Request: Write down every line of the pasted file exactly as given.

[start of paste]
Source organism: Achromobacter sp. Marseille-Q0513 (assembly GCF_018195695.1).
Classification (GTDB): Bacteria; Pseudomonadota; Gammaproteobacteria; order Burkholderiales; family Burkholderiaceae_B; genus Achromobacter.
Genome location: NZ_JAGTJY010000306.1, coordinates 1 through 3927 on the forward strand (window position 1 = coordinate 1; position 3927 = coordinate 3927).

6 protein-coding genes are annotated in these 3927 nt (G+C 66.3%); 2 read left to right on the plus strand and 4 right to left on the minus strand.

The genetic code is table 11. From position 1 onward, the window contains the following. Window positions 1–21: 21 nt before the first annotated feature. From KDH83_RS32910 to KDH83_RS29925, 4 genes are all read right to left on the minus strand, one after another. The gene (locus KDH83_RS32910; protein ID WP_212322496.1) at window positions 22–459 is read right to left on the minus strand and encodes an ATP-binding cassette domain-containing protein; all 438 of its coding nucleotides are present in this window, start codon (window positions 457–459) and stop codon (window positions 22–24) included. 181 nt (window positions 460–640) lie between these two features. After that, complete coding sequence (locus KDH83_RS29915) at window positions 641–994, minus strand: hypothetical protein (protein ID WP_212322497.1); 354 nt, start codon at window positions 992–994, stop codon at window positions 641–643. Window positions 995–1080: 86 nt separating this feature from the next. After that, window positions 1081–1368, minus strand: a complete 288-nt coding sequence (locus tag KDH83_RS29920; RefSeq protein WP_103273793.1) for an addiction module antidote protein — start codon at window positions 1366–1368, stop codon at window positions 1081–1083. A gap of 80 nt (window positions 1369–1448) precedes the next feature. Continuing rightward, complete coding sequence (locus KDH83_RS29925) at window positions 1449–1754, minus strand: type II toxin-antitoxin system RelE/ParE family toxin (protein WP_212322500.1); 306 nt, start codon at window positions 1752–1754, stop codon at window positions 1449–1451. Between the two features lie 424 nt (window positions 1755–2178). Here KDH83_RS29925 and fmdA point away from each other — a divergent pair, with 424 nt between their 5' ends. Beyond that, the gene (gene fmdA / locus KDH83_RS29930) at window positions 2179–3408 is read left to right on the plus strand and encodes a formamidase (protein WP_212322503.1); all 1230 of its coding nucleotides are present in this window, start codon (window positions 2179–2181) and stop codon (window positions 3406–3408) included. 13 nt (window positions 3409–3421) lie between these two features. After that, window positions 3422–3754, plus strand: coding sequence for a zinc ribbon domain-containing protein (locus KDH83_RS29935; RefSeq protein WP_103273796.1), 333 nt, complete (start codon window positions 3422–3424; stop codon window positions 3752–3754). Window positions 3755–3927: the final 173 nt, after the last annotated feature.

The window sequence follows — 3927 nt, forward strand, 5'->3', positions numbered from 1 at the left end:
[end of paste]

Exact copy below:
Source organism: Achromobacter sp. Marseille-Q0513 (assembly GCF_018195695.1).
Classification (GTDB): Bacteria; Pseudomonadota; Gammaproteobacteria; order Burkholderiales; family Burkholderiaceae_B; genus Achromobacter.
Genome location: NZ_JAGTJY010000306.1, coordinates 1 through 3927 on the forward strand (window position 1 = coordinate 1; position 3927 = coordinate 3927).

6 protein-coding genes are annotated in these 3927 nt (G+C 66.3%); 2 read left to right on the plus strand and 4 right to left on the minus strand.

The genetic code is table 11. From position 1 onward, the window contains the following. Window positions 1–21: 21 nt before the first annotated feature. From KDH83_RS32910 to KDH83_RS29925, 4 genes are all read right to left on the minus strand, one after another. The gene (locus KDH83_RS32910; protein ID WP_212322496.1) at window positions 22–459 is read right to left on the minus strand and encodes an ATP-binding cassette domain-containing protein; all 438 of its coding nucleotides are present in this window, start codon (window positions 457–459) and stop codon (window positions 22–24) included. 181 nt (window positions 460–640) lie between these two features. After that, complete coding sequence (locus KDH83_RS29915) at window positions 641–994, minus strand: hypothetical protein (protein ID WP_212322497.1); 354 nt, start codon at window positions 992–994, stop codon at window positions 641–643. Window positions 995–1080: 86 nt separating this feature from the next. After that, window positions 1081–1368, minus strand: a complete 288-nt coding sequence (locus tag KDH83_RS29920; RefSeq protein WP_103273793.1) for an addiction module antidote protein — start codon at window positions 1366–1368, stop codon at window positions 1081–1083. A gap of 80 nt (window positions 1369–1448) precedes the next feature. Continuing rightward, complete coding sequence (locus KDH83_RS29925) at window positions 1449–1754, minus strand: type II toxin-antitoxin system RelE/ParE family toxin (protein WP_212322500.1); 306 nt, start codon at window positions 1752–1754, stop codon at window positions 1449–1451. Between the two features lie 424 nt (window positions 1755–2178). Here KDH83_RS29925 and fmdA point away from each other — a divergent pair, with 424 nt between their 5' ends. Beyond that, the gene (gene fmdA / locus KDH83_RS29930) at window positions 2179–3408 is read left to right on the plus strand and encodes a formamidase (protein WP_212322503.1); all 1230 of its coding nucleotides are present in this window, start codon (window positions 2179–2181) and stop codon (window positions 3406–3408) included. 13 nt (window positions 3409–3421) lie between these two features. After that, window positions 3422–3754, plus strand: coding sequence for a zinc ribbon domain-containing protein (locus KDH83_RS29935; RefSeq protein WP_103273796.1), 333 nt, complete (start codon window positions 3422–3424; stop codon window positions 3752–3754). Window positions 3755–3927: the final 173 nt, after the last annotated feature.

The window sequence follows — 3927 nt, forward strand, 5'->3', positions numbered from 1 at the left end: